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KFC operator Yum China heats up Hong Kong secondary listing

NYSE-traded restaurant group seeks up to $2.5bn, following Alibaba and JD.com

An order to go in Shanghai: KFC became the first-ever Western chain restaurant to open in China in 1987.   © Reuters

NEW YORK -- Yum China Holdings filed for a secondary listing in Hong Kong on Friday, becoming the latest New York-traded Chinese company to seek an alternative capital market closer to home amid rising tensions between Beijing and Washington.

The company, which operates chains including KFC, Taco Bell and Pizza Hut in China, plans to sell over 41 million shares at a maximum of 468.00 Hong Kong dollars, or $60.39 each, according to its prospectus. The offering, which will take place in about a week, could raise as much as around $2.5 billion for the company.

Yum China's landing on the Hong Kong stock exchange will follow high-profile secondary listings there of Alibaba Group Holding, JD.com and NetEase, which all took place within the last year and collectively raised more than $20 billion.

"Our secondary listing in Hong Kong will provide an additional access point for our stakeholders to invest in our company, closer to where we operate, where our customers and communities thrive," Yum China said in the prospectus.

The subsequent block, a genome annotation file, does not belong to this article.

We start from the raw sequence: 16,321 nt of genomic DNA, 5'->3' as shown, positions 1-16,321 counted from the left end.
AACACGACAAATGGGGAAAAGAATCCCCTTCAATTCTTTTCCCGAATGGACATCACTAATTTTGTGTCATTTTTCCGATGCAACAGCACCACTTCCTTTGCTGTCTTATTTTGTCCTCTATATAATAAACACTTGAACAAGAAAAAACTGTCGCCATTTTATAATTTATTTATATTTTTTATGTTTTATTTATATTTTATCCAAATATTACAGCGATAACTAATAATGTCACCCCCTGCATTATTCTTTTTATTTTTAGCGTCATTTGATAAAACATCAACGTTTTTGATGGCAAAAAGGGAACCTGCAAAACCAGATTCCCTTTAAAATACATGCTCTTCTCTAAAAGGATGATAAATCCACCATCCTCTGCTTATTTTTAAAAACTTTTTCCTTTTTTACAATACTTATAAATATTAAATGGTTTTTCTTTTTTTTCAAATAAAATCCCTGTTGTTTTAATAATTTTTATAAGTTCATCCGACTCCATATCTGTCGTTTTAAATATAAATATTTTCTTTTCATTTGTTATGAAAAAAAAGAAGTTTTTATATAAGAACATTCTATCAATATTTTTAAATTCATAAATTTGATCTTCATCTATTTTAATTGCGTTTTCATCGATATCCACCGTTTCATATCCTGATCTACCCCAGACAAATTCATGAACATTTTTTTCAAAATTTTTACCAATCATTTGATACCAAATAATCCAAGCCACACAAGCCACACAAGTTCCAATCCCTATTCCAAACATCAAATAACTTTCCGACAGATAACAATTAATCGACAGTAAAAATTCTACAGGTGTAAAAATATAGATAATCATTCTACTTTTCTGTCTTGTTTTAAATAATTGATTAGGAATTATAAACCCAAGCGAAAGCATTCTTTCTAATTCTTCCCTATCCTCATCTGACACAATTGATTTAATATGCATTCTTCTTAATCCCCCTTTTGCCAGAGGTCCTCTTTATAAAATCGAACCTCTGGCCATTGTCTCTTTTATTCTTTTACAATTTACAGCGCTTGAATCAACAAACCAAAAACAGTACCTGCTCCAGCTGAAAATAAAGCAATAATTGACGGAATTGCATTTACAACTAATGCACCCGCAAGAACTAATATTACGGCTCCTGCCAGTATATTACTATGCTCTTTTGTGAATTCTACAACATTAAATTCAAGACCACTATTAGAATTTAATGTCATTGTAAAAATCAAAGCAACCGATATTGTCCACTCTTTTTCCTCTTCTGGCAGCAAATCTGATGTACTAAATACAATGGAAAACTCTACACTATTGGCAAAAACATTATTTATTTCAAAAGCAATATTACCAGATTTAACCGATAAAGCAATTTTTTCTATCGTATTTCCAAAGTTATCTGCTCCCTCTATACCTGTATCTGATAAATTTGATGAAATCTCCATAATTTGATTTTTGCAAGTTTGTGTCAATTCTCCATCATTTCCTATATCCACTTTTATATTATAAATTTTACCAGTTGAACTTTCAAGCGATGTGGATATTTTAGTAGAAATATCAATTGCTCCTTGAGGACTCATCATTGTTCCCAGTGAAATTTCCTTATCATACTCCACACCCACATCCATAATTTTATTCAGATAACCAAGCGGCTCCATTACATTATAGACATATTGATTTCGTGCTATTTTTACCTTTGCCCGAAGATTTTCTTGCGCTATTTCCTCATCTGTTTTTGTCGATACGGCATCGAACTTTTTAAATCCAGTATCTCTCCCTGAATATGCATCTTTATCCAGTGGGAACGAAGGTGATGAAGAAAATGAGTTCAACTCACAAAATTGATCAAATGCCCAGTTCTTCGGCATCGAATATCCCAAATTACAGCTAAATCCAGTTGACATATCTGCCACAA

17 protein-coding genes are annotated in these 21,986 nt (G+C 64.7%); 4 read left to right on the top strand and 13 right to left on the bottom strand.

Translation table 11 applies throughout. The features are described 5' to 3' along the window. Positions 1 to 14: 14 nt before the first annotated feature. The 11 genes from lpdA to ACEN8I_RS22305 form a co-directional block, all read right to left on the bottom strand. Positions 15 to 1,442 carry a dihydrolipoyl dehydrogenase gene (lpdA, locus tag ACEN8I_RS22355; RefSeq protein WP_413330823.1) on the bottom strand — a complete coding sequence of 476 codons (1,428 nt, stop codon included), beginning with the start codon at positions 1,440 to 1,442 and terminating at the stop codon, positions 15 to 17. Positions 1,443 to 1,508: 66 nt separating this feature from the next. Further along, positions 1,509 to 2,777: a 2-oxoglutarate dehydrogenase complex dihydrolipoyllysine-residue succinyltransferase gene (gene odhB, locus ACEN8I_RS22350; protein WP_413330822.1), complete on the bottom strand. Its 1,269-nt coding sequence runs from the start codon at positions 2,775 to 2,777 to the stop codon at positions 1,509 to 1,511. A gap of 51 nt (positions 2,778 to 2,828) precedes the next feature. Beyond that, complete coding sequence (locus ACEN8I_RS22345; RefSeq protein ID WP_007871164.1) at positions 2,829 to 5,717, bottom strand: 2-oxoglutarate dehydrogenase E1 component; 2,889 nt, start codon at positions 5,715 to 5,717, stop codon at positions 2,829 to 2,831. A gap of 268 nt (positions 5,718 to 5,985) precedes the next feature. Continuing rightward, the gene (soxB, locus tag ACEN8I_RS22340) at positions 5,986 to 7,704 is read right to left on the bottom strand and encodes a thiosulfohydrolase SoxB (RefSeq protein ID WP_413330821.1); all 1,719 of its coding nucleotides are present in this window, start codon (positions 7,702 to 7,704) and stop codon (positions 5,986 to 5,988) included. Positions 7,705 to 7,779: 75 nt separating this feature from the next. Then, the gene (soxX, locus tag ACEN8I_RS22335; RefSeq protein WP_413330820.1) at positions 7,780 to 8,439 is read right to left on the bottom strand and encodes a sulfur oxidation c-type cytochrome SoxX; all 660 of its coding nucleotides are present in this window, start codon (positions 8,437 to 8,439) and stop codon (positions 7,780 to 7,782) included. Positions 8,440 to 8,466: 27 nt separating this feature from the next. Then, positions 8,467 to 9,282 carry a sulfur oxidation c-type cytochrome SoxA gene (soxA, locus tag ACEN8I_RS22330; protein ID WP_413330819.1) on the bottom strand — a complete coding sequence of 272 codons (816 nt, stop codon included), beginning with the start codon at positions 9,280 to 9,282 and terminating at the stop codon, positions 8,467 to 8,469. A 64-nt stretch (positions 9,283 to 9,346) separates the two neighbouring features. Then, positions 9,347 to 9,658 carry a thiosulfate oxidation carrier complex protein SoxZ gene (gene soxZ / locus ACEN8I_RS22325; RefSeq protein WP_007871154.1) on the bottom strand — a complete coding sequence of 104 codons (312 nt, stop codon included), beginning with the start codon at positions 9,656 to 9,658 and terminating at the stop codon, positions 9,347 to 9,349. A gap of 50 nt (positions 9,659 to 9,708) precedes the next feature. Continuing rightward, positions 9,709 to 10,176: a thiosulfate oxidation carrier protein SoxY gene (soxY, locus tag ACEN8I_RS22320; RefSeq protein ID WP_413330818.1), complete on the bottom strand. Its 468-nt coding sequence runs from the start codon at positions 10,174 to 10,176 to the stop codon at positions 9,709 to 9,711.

The Nikkei Asian Review first reported that the company was considering a secondary listing in Hong Kong in January. People  familiar with the plans have told Nikkei that rising tensions between the U.S. and China are the key driver behind the listings.

Both the White House and the U.S. Senate are pushing for rules that would delist Chinese companies that American auditors lack access to -- a development that has rattled New York-listed companies from the mainland.

Search giant Baidu and delivery chain ZTO Express are among companies traded on American markets that are considering secondary listings in Hong Kong, Nikkei has reported.

Meanwhile, Alibaba's fintech spinoff Ant Group has forgone New York and chosen Hong Kong as one of its listing locations, in addition to Shanghai, for its initial public offering. People familiar with the matter have told Nikkei that Ant aims to raise $30 billion, which would make it the biggest IPO to date.

In 1987, KFC made its China debut in Beijing, opening the largest KFC outlet in the world at that time and the first-ever Western chain restaurant in China, according to the prospectus.

Shares in Yum China, which went public on the New York Stock Exchange in 2016 after being spun off from American parent Yum! Brands, were up nearly 3% at $56.83 in Friday afternoon trading.

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